In 1956 the respondent was building a home near Bellingham and employed one Elmer Lindquist to assist with the construction. The respondent, becoming displeased with Lindquist's services, dismissed him and refused to pay for his work. Lindquist filed a labor and materialmen's lien and in a subsequent foreclosure action obtained a judgment against the respondent. The respondent became embittered against Lindquist, and on October 11, 1957 he sought to enlist the aid of one Gordon Hatfield "to settle a score." Hatfield was to bring Lindquist to Governor's Point outside of Bellingham, where, Christensen said, he intended to punch Lindquist in the nose. On the twelfth or thirteenth of October, Hatfield and another teenage boy, Terry Stokes, met with the respondent, who again outlined his plan. When Stokes appeared reluctant, because he feared that Lindquist might later recognize them, respondent informed the two boys that "Mr. Lindquist isn't coming back."
When the two learned that the respondent intended to do away with Lindquist, they decided to report the conversation to the Bellingham police. The police told them to meet with the respondent again. The following day the two boys, as directed, went to the respondent's place of business. The respondent told them to borrow a car, or steal some license plates from a used car lot, and to pick up Lindquist at his home that evening and bring him to Governor's Point. The respondent was to compensate them for their services. No force was to be used upon Lindquist and he was to be induced to voluntarily accompany the boys to the prearranged place so the respondent, individually, could take over from there. The boys were to meet the respondent at six-thirty that night. In the meantime they informed the police. Lindquist was advised not to be home. Officers were stationed to keep the Lindquist residence under surveilance that evening. At the appointed time, the respondent drove the boys past the Lindquist home. He pointed it out and then drove them back to their automobile. He continued on alone to a place about one and one-half blocks from the house where he parked. The boys drove up to the house, one went to the door and knocked, but there was no response since, as prearranged, the house was empty. They rejoined the respondent and drove by the Baptist Church of which Lindquist was a member, but not finding his parked car they proceeded back to the vicinity of the Lindquist home. They waited for a short period and then decided to do nothing further until the following evening. At that time the respondent, according to the boys, showed them a pistol and stated "this is the baby that does it." The following day the respondent was asked to go to the police station, and during the course of his interrogation a loaded automatic pistol was found in respondent's car.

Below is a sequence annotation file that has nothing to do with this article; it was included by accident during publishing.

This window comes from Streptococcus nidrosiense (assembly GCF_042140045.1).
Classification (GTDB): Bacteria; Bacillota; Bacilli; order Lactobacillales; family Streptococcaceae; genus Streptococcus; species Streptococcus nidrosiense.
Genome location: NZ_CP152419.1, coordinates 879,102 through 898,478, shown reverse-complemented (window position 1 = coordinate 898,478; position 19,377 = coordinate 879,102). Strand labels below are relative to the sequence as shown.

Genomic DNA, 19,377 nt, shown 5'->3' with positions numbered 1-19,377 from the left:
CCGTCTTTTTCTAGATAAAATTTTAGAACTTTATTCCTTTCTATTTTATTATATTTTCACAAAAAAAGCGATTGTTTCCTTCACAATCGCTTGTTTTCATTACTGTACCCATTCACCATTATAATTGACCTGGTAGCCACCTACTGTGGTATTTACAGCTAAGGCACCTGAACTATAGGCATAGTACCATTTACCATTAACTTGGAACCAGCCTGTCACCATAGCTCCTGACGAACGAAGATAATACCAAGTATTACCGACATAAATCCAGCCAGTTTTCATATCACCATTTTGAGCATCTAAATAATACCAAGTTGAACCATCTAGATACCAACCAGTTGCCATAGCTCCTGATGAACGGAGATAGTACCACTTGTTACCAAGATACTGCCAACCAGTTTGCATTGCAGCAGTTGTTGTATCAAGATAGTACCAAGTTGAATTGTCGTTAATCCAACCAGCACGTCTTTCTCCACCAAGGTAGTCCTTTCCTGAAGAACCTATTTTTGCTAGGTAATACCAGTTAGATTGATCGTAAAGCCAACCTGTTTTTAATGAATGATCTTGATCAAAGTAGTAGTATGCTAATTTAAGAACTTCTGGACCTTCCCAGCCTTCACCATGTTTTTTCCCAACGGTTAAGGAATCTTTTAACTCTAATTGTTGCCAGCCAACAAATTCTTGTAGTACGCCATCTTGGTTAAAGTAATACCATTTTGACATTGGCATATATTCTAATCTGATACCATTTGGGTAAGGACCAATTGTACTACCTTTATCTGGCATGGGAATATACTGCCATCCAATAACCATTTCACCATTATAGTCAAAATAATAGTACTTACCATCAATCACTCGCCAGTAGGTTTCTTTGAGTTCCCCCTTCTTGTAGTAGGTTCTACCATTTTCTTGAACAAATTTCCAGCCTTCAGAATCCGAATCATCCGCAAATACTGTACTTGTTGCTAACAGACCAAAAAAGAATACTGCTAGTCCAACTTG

The above evidence is not substantially in dispute except that respondent denies making any statement concerning his intention to do bodily harm to Lindquist, other than to punch him in the nose. As observed by the trial court, the jury's recommendation of leniency indicated the jury believed his testimony in this regard.
From the foregoing facts the significant conclusion is that the respondent failed to locate the intended victim to set in motion the chain of events for the consummation of the offense intended to be perpetrated. A case on similar facts involving an attempted robbery was considered by the New York court of appeals. People v. Rizzo, 246 N.Y. 334, 158 N.E. 888, 55 A.L.R. 711 (1927). There the defendants were searching for a man they intended to rob, but failed in the search to locate their intended victim, and the court therefore held no overt act had been committed.
 In the instant case the record does not show the commission of an overt act, the second essential element of the crime with which the respondent was charged; the respondent's conduct progressed no further than mere preparation.
The judgment of the trial court in granting the respondent's motion for an arrest of judgment and a dismissal of the action is affirmed.
WEAVER, C.J., MALLERY, DONWORTH, and ROSELLINI, JJ., concur.